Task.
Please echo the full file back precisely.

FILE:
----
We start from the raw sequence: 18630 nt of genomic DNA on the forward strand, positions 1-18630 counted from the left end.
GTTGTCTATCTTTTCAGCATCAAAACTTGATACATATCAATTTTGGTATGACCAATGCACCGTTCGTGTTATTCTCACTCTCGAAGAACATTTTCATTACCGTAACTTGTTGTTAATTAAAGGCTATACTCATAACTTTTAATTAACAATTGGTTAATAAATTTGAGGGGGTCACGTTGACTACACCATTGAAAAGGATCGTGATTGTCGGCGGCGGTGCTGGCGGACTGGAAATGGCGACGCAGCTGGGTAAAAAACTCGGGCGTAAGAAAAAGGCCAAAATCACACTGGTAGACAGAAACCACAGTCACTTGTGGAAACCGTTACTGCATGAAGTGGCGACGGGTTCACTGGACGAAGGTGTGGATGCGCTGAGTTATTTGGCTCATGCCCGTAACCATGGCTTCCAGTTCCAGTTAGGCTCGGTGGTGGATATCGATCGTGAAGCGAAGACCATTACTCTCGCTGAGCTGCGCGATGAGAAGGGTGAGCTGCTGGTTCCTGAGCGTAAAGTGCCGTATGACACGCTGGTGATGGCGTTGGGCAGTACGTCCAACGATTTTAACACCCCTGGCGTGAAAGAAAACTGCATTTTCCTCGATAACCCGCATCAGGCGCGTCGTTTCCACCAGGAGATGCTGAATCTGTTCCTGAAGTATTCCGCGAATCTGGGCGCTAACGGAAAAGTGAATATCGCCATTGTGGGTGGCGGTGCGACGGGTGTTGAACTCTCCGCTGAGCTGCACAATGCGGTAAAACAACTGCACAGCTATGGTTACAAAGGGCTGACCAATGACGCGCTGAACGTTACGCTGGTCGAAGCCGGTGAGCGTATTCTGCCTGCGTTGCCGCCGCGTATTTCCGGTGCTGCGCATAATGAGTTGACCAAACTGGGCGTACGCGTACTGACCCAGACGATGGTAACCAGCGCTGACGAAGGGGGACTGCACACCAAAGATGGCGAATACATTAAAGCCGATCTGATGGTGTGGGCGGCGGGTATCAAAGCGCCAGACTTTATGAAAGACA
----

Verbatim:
We start from the raw sequence: 18630 nt of genomic DNA on the forward strand, positions 1-18630 counted from the left end.
GTTGTCTATCTTTTCAGCATCAAAACTTGATACATATCAATTTTGGTATGACCAATGCACCGTTCGTGTTATTCTCACTCTCGAAGAACATTTTCATTACCGTAACTTGTTGTTAATTAAAGGCTATACTCATAACTTTTAATTAACAATTGGTTAATAAATTTGAGGGGGTCACGTTGACTACACCATTGAAAAGGATCGTGATTGTCGGCGGCGGTGCTGGCGGACTGGAAATGGCGACGCAGCTGGGTAAAAAACTCGGGCGTAAGAAAAAGGCCAAAATCACACTGGTAGACAGAAACCACAGTCACTTGTGGAAACCGTTACTGCATGAAGTGGCGACGGGTTCACTGGACGAAGGTGTGGATGCGCTGAGTTATTTGGCTCATGCCCGTAACCATGGCTTCCAGTTCCAGTTAGGCTCGGTGGTGGATATCGATCGTGAAGCGAAGACCATTACTCTCGCTGAGCTGCGCGATGAGAAGGGTGAGCTGCTGGTTCCTGAGCGTAAAGTGCCGTATGACACGCTGGTGATGGCGTTGGGCAGTACGTCCAACGATTTTAACACCCCTGGCGTGAAAGAAAACTGCATTTTCCTCGATAACCCGCATCAGGCGCGTCGTTTCCACCAGGAGATGCTGAATCTGTTCCTGAAGTATTCCGCGAATCTGGGCGCTAACGGAAAAGTGAATATCGCCATTGTGGGTGGCGGTGCGACGGGTGTTGAACTCTCCGCTGAGCTGCACAATGCGGTAAAACAACTGCACAGCTATGGTTACAAAGGGCTGACCAATGACGCGCTGAACGTTACGCTGGTCGAAGCCGGTGAGCGTATTCTGCCTGCGTTGCCGCCGCGTATTTCCGGTGCTGCGCATAATGAGTTGACCAAACTGGGCGTACGCGTACTGACCCAGACGATGGTAACCAGCGCTGACGAAGGGGGACTGCACACCAAAGATGGCGAATACATTAAAGCCGATCTGATGGTGTGGGCGGCGGGTATCAAAGCGCCAGACTTTATGAAAGACA